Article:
EILEEN DELEHANTY PEARKES
Special to the Nelson Star
On August 15-16, the international negotiating team will meet formally for the second time (their first brief session was at the end of May in Washington, D.C.) It’s cause for celebration that this meeting will occur in little old Nelson, B.C.
The decision to hold a session in the upper Columbia region signals a willingness to close the gap (even a little bit) between the decision-makers and the land and resources their policies govern. All too often, North America’s landscape since colonization has been an abstract idea to those in political power. Certainly, that was still the case in the early 1960s, when governments on both sides of the boundary were designing the dams and reservoirs that today define our region. But times have changed.
A recent annual summit of the Pacific Northwest Economic Regional Foundation, held this year in Spokane, Washington in late July, provided a warm-up opportunity for place-based learning. A small portion of the sprawling agenda for this international event was carved out to include a focused discussion about the Columbia River Treaty. Remarkably, the summit included a three-day “study tour” of Grand Coulee Dam, Hugh Keenleyside reservoir, and Nakusp, B.C.
A busload of Americans attending the summit came across the boundary into this region on that study tour, to have a closer look at the upper Columbia landscape. Bravo for that!
The day in Spokane was billed as a round table listening session. About 30 pre-selected Americans and Canadians, representing various interests, assembled to each give a three-minute summary of her/his position. Over 100 others listened and observed, among them Sylvain Fabi, Canada’s chief CRT negotiator from Global Affairs, and Jill Smail, the U.S. chief negotiator from the State Department, both of whom gave brief, introductory remarks.
The array of speakers at the morning session provided a snapshot of the vast and complex web of interests surrounding the treaty and its objectives: tribal leaders from the U.S. (who continue to advocate for the needs of imperiled salmon runs); U.S. navigators (who use the lower Columbia for barging wheat and other products); U.S. irrigators (who depend increasingly on drawing water from the mid-Columbia to grow crops in the arid basin south and west of Spokane); U.S. utilities (who want to limit their contribution to the Canadian Entitlement or flood control); political leaders from both sides of the boundary whose communities have been greatly affected by treaty reservoir operations; and last but not least, Nelson’s own Greg Utzig, an ecologist and co-author of the 2011 dam footprint study. Utzig and another Nelson local Alan Thomson are currently studying the feasibility of operating the Arrow Lakes reservoir with some ecological sensitivity.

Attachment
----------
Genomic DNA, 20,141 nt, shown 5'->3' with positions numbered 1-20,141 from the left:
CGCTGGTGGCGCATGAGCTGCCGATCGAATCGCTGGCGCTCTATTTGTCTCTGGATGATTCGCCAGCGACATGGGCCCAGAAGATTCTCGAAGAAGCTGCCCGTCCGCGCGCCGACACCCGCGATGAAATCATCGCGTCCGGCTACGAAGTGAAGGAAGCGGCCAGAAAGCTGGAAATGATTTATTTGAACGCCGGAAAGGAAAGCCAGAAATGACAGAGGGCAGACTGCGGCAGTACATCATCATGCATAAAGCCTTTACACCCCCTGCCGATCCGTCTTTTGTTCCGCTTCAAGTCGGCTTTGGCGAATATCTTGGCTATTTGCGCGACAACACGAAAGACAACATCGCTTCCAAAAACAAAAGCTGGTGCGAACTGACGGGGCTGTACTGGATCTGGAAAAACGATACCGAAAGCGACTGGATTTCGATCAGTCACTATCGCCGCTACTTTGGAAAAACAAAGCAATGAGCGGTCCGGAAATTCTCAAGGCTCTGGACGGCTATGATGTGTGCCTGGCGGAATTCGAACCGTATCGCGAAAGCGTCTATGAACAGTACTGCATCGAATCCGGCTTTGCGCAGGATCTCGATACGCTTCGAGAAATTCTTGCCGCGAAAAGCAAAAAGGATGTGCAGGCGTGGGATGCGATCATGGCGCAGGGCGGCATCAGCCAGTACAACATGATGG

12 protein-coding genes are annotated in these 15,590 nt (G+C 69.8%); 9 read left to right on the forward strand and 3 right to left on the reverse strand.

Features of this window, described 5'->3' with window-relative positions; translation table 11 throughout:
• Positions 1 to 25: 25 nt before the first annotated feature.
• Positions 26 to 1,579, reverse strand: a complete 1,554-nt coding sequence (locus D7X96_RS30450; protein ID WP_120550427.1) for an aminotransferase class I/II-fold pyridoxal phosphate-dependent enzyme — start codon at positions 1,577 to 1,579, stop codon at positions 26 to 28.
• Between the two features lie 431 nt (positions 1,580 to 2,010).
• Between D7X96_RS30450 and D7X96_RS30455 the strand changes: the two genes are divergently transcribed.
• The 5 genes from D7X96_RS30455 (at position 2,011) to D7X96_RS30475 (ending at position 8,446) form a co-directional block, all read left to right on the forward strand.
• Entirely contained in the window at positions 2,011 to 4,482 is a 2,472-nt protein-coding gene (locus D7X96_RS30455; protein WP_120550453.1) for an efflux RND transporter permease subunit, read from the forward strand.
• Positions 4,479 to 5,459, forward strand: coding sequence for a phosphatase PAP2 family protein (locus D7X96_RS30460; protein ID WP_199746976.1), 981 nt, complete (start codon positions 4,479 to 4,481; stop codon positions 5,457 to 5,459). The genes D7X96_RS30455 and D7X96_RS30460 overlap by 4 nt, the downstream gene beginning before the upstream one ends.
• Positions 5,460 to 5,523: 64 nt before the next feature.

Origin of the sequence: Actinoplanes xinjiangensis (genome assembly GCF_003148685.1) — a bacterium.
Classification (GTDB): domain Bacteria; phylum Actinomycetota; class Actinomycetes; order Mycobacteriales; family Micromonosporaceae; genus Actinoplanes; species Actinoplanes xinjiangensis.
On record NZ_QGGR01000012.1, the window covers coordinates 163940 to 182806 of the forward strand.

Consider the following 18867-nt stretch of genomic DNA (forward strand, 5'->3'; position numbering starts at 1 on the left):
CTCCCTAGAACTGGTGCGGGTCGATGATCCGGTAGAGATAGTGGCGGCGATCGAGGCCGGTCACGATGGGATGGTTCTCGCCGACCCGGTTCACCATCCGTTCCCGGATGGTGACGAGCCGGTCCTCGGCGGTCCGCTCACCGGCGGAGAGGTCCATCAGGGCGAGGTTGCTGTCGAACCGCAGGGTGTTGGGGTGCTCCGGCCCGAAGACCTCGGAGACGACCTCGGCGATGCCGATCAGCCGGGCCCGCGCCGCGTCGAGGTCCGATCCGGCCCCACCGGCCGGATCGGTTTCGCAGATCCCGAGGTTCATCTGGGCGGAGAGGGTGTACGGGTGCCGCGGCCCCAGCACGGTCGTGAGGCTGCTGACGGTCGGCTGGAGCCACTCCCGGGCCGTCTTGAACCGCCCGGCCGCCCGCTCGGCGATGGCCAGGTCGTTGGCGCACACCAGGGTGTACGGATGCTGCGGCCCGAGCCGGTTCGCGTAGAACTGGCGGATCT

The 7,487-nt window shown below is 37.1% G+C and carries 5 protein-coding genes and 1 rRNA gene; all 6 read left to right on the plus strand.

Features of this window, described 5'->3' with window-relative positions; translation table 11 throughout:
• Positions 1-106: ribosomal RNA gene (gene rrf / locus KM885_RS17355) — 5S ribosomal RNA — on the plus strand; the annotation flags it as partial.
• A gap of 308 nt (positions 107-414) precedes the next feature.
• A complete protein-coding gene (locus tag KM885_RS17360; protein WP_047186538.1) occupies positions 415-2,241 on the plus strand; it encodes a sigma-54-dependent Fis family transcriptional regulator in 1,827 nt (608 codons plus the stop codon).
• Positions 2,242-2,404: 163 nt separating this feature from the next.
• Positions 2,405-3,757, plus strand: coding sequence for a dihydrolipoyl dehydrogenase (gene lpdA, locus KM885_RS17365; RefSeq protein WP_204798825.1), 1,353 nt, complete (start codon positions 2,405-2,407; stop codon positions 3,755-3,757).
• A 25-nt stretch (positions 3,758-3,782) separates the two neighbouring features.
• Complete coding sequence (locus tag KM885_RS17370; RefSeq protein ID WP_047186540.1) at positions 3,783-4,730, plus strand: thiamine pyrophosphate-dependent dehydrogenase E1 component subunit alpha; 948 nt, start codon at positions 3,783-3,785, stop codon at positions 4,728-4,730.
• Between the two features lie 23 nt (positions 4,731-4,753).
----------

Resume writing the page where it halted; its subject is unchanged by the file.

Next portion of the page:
There are many takers in this speaker lineup, and few who want to give back. Though, I do see some hopeful signs. Yakama tribal chairman Jo DeGoudy asked an important question: What are our values? Canada’s lead negotiator Sylvain Fabi expressed support for salmon restoration. B.C.’s CRT executive director Kathy Eichenberger reminded those at the table that the river’s capacity is limited, and that we must all make decisions that consider future generations.
A few days later, a group of Americans crossed the boundary with a willingness to learn and understand. It’s a good start. In my own travelling and speaking, I have encountered many people living below the boundary in the Columbia basin who have only a vague understanding that the great Columbia River originates in Canada. The 50 or so politicians and community leaders who made the trip to see where the river comes from are to be commended.
They visited Syringa Provincial Park, where they heard about the reservoir and ecosystem impacts from a few well-informed Canadians in attendance. Next, they visited the confluence of the Columbia/Kootenay rivers, at Castlegar’s city park. Here, they saw a swollen Columbia, its current racing. They asked how it could be, in mid-summer? The answer: “treaty flow” required by the agreement. Arrow Reservoir stores the water. Under the treaty, it is released when Americans ask for it. The day ended with a reception at the home of MLA Katrine Conroy. The next morning, they headed to Nakusp, where they heard from Janet Spicer, whose family farm was destroyed by the treaty, and Mayor Karen Hamling, who has advocated tirelessly for economic renewal for her community.
All of this travel, sharing and listening over the past week is uplifting. The more we can all come to understand that the treaty happens somewhere, in a place that needs our care and concern, the better will be the outcome. I hope that respectful conversations will continue apace in the formal negotiating process, which is likely to be long, complex and ripe with compromise. We live in a changing world. So must the treaty change.
I encourage those Canadian readers who wish to comment to contact MLA and CRT Minister Katrine Conroy; MPs Richard Cannings and Wayne Stetski, or Sylvain Fabi from Global Affairs Canada.